The Biden administration has delayed a controversial Trump-era rule that would raise mandatory minimum wages for foreign workers with the H-1B visa. It was scheduled to go into effect on March 15, but implementation is now extended to May 14.
The Trump administration offered a revised version of the rule in January after losing a court battle over its initial plan. If it goes into effect in May, lower-wage H-1B workers would have to receive at least the 35th percentile of the prevailing wage, while those at the higher end would have to be at or above the 90th percentile.
The initial version was rejected by a federal court
The former administration proposed the revision shortly before Trump left office, saying it was to protect American workers from “cheap foreign labor.” However, major tech companies, such as Google, Facebook and Apple, said the increased minimum pay requirements would gut the H-1B program and harm the U.S. economy’s recovery from the COVID-19 pandemic.
The rule’s initial version set minimum pay levels even higher, at the 45th percentile for those at the low end of the pay scale and the 95th percentile for those on the high end. A federal judge in Oakland rejected the government’s argument in December, saying it failed to show good cause for imposing the rule without notice or a public comment period.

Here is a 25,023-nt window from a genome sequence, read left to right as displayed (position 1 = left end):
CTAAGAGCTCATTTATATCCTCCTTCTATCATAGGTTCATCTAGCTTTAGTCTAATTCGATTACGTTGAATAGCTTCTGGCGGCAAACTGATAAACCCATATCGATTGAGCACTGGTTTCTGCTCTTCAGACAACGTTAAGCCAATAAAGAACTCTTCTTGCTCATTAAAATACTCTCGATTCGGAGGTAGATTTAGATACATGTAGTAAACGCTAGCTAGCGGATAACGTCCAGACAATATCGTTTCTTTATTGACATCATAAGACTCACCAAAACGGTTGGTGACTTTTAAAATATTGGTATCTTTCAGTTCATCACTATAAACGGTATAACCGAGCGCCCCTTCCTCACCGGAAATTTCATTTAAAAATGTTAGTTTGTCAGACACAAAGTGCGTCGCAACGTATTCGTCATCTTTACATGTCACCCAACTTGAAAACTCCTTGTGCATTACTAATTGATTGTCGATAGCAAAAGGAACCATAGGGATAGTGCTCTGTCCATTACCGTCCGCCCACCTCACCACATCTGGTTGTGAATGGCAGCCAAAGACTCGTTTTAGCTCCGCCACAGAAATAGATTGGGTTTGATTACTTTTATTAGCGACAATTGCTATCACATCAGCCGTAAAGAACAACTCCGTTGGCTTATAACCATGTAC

Further delays could be in store
The July 1 start date remains in effect for a phased-in implementation of the requirements. However, the Biden administration says further delays are possible due to the Department of Labor’s scrutiny of the complex rule, adding that their goal is to provide clarity and give employers time to comply.
The Trump administration targeted the H-1B visa with dramatically increased denials, especially for staffing and outsourcing companies. Major tech companies rely heavily on the visa and argue the cap of 85,000 visas should be increased, allowing them to secure the best talent in the world.